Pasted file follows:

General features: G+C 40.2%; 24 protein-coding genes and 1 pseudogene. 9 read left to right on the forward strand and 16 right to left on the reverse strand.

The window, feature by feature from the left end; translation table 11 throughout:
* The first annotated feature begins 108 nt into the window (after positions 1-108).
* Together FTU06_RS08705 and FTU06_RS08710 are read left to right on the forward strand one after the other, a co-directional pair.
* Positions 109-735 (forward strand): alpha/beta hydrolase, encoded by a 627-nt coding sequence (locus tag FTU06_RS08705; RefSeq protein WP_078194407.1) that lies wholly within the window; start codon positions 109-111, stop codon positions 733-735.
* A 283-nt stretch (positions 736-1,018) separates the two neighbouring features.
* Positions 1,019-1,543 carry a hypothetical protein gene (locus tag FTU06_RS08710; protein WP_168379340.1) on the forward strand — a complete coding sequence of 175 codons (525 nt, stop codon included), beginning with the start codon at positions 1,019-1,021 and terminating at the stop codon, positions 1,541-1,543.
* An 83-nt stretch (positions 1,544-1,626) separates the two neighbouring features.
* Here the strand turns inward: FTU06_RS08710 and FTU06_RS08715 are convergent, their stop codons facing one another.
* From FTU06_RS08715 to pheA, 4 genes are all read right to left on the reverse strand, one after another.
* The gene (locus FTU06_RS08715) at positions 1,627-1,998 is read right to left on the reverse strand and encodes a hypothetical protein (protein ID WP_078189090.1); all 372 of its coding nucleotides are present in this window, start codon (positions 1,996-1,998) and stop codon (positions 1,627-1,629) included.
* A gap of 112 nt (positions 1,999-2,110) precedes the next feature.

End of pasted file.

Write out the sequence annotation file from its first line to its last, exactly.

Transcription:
General features: G+C 40.2%; 24 protein-coding genes and 1 pseudogene. 9 read left to right on the forward strand and 16 right to left on the reverse strand.

The window, feature by feature from the left end; translation table 11 throughout:
* The first annotated feature begins 108 nt into the window (after positions 1-108).
* Together FTU06_RS08705 and FTU06_RS08710 are read left to right on the forward strand one after the other, a co-directional pair.
* Positions 109-735 (forward strand): alpha/beta hydrolase, encoded by a 627-nt coding sequence (locus tag FTU06_RS08705; RefSeq protein WP_078194407.1) that lies wholly within the window; start codon positions 109-111, stop codon positions 733-735.
* A 283-nt stretch (positions 736-1,018) separates the two neighbouring features.
* Positions 1,019-1,543 carry a hypothetical protein gene (locus tag FTU06_RS08710; protein WP_168379340.1) on the forward strand — a complete coding sequence of 175 codons (525 nt, stop codon included), beginning with the start codon at positions 1,019-1,021 and terminating at the stop codon, positions 1,541-1,543.
* An 83-nt stretch (positions 1,544-1,626) separates the two neighbouring features.
* Here the strand turns inward: FTU06_RS08710 and FTU06_RS08715 are convergent, their stop codons facing one another.
* From FTU06_RS08715 to pheA, 4 genes are all read right to left on the reverse strand, one after another.
* The gene (locus FTU06_RS08715) at positions 1,627-1,998 is read right to left on the reverse strand and encodes a hypothetical protein (protein ID WP_078189090.1); all 372 of its coding nucleotides are present in this window, start codon (positions 1,996-1,998) and stop codon (positions 1,627-1,629) included.
* A gap of 112 nt (positions 1,999-2,110) precedes the next feature.